Each year, CSUN students push themselves to new heights and create amazing designs and research presentations.
With COVID-19 continuing to limit activity on campus, CSUN students showed that their innovation would not be slowed down, as their work was presented at two recent events — the CSUNposium research and creative works symposium and the College of Engineering and Computer Science Senior Design Project Showcase.
From groundbreaking flight engineering to studies about the effects of COVID-19 on society, CSUN undergraduates and graduate students showed off their research through oral and poster presentations at the 25th annual Research and Creative Works Symposium, known as the CSUNposium, on April 9.
The 2021 CSUNposium on April 9 featured almost 400 undergraduate and graduate students and represented every CSUN college.
Some CSUN mechanical engineering students found inspiration from the sky. For example, one group of the students tested and built MataMorph-3, also known as XM-3, an unmanned aerial vehicle (UAV) with wings and tail that morph, or slightly change shape, to allow the aircraft to adapt to a variety of flight conditions. Other students spent time researching a variety of topics including the effects of COVID-19 on society, ancient antibiotic resistance in biology, and many more.
“The students are also due a significant amount of credit for working so hard to modify their research plans in order to accommodate virtual data collection,” said Amy Levin, assistant vice president of graduate studies, who helped organize the event.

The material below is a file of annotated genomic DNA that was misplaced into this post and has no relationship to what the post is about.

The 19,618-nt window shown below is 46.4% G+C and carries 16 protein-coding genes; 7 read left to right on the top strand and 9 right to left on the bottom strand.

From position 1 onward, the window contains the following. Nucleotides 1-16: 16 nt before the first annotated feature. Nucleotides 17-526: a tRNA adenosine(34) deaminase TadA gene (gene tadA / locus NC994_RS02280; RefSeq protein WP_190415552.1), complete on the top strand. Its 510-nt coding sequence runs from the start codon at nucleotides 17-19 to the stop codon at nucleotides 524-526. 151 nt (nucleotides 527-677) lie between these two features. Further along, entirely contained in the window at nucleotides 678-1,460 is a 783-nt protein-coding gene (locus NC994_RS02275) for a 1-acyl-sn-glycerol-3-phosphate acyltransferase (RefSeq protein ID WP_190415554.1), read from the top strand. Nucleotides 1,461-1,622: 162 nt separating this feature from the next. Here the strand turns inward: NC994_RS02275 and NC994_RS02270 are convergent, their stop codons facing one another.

Read more about the 2021 CSUNposium.
2021 Senior Design Project Showcase
On May 7, 28 student teams presented their senior capstone projects at the College of Engineering and Computer Science’s 2021 Virtual Senior Design Project Showcase.
From proposals on improving and storing rainwater and drainage, to designing a brand new Las Vegas casino, to a human-powered vehicle, the students showcased their creativity in a virtual setting.
In the spirit of friendly competition, one winner was selected from each of five major groups represented at the showcase. However, all of the students were able to gain valuable knowledge and skills that they will undoubtedly make use of in the future.
“These projects include more than just the design and building; the students become competent in skills pertaining to working with teams, oral presentations, visual display, and more soft skills, as some refer to them,” said Houssam A. Toutanji, dean of the College of Engineering and Computer Science.
Read more about the 2021 College of Engineering and Computer Science Senior Design Project Showcase.